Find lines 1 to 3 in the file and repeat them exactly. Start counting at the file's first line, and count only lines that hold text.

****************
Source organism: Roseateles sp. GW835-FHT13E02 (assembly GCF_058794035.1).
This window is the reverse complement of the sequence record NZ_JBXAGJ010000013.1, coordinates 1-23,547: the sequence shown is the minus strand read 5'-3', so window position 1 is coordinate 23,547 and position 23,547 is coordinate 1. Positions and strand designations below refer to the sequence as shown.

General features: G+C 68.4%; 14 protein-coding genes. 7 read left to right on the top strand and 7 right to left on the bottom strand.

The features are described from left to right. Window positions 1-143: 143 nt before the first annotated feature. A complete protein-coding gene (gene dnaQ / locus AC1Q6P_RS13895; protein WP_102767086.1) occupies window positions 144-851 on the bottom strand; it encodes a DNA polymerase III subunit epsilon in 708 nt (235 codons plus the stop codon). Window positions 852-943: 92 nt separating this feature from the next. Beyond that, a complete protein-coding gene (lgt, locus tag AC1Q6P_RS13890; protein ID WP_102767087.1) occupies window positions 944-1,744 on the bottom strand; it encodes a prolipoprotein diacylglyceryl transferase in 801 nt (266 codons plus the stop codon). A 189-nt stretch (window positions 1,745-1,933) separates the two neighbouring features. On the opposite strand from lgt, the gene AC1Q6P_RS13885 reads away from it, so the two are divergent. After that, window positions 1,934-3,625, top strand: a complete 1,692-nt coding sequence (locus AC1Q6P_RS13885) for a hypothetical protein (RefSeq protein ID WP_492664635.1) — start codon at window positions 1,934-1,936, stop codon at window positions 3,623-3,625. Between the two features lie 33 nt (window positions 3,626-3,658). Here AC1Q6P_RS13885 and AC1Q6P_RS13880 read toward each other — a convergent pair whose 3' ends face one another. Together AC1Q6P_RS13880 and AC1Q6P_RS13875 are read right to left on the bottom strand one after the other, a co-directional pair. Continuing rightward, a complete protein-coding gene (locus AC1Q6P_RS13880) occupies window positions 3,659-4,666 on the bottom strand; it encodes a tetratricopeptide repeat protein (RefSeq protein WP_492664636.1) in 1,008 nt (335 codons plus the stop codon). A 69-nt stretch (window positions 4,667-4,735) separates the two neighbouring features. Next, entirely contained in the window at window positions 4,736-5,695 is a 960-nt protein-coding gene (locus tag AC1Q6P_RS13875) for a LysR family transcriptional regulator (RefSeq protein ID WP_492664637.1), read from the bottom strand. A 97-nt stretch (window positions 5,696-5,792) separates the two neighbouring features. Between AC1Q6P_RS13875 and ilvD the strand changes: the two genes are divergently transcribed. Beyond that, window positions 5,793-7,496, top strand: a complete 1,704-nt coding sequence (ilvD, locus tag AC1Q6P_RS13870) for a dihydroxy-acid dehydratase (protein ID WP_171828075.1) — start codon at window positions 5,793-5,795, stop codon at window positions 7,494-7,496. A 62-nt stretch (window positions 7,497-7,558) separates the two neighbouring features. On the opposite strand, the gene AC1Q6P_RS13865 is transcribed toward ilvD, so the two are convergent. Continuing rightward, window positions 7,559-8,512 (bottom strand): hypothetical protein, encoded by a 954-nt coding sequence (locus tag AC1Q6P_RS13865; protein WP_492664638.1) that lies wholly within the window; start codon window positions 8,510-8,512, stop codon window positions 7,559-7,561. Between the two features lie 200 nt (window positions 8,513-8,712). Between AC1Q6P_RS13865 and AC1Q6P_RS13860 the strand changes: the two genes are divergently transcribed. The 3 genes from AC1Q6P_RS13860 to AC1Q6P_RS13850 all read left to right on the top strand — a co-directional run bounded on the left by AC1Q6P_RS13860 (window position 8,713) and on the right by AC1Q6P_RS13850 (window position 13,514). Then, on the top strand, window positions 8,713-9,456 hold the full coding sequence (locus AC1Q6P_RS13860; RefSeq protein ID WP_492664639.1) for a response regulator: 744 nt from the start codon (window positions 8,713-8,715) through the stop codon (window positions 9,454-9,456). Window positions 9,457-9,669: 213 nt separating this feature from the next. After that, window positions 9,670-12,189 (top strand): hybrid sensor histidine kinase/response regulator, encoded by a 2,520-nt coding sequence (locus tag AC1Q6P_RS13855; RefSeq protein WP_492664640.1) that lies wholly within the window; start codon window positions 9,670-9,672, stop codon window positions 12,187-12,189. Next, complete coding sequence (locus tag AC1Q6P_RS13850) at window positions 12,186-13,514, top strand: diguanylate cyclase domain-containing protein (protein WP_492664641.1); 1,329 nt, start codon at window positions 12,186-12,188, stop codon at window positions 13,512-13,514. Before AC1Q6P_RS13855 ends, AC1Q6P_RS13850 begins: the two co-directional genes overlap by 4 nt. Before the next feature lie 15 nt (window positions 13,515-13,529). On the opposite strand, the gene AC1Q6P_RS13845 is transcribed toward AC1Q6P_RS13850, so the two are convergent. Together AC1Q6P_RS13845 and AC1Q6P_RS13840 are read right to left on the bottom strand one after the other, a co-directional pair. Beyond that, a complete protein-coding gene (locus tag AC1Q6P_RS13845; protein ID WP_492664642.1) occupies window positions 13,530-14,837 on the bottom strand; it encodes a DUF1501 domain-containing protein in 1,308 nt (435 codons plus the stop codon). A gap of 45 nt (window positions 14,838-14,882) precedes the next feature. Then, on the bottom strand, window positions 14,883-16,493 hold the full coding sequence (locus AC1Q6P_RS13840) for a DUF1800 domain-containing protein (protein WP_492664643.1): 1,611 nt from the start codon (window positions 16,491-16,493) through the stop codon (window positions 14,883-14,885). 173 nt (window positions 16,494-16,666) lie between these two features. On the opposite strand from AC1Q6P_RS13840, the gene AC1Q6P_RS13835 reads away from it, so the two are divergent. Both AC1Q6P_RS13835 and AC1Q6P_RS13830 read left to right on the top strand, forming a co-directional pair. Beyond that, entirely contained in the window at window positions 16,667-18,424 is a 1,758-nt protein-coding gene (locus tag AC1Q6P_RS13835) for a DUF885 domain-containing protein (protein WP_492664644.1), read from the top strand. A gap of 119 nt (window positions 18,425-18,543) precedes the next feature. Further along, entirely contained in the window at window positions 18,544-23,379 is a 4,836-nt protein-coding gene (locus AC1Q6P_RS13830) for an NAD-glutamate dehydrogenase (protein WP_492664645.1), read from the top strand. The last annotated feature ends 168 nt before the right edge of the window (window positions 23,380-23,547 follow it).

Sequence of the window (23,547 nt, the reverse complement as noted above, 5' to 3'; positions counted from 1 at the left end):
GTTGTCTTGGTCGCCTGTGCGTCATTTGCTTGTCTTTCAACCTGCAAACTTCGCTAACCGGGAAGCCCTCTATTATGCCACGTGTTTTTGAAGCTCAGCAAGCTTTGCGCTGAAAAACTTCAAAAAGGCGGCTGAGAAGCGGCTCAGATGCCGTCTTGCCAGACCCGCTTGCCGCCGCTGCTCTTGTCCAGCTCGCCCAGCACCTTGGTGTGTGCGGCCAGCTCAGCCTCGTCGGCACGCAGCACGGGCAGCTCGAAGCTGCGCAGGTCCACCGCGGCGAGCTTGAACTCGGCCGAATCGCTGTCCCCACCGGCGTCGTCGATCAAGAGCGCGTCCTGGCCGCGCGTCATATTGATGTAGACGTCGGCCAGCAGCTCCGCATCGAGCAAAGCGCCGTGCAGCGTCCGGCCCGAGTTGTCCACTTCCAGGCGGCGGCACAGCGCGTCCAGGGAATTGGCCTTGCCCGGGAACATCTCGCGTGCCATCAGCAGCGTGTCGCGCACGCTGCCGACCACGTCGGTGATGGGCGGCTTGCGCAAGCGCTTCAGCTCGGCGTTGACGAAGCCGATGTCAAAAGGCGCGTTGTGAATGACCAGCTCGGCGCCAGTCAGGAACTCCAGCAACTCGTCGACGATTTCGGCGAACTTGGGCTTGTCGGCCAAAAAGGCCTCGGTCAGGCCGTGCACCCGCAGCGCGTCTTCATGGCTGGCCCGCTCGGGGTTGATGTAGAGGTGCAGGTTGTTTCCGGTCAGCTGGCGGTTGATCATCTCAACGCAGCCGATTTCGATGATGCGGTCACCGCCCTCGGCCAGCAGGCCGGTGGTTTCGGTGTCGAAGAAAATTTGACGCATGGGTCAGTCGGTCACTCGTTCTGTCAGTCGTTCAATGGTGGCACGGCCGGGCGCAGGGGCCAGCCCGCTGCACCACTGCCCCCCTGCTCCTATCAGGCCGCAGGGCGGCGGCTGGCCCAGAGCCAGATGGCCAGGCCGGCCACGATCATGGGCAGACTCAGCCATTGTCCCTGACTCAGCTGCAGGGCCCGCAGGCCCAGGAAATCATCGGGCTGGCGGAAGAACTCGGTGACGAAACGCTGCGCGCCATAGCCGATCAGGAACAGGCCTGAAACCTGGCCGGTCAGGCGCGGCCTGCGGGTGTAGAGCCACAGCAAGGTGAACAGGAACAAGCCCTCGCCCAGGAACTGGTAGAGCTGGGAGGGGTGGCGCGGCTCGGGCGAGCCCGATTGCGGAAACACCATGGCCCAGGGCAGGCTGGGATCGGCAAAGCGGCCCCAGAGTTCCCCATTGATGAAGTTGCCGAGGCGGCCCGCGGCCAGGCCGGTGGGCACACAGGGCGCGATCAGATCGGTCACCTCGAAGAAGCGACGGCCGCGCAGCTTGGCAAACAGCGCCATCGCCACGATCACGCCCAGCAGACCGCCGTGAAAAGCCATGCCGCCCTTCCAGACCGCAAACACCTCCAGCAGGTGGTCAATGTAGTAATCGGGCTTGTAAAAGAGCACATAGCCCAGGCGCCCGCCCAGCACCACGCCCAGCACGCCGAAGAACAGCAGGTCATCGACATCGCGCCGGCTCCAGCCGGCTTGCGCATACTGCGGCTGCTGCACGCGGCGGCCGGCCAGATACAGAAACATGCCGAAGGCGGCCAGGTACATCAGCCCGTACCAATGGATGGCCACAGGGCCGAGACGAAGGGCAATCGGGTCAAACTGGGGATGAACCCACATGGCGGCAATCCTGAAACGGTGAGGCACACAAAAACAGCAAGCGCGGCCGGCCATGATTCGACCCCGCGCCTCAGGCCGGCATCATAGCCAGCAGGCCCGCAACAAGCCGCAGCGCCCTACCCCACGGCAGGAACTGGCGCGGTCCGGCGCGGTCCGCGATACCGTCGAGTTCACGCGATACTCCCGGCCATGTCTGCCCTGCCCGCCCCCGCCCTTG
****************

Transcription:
Source organism: Roseateles sp. GW835-FHT13E02 (assembly GCF_058794035.1).
This window is the reverse complement of the sequence record NZ_JBXAGJ010000013.1, coordinates 1-23,547: the sequence shown is the minus strand read 5'-3', so window position 1 is coordinate 23,547 and position 23,547 is coordinate 1. Positions and strand designations below refer to the sequence as shown.

General features: G+C 68.4%; 14 protein-coding genes. 7 read left to right on the top strand and 7 right to left on the bottom strand.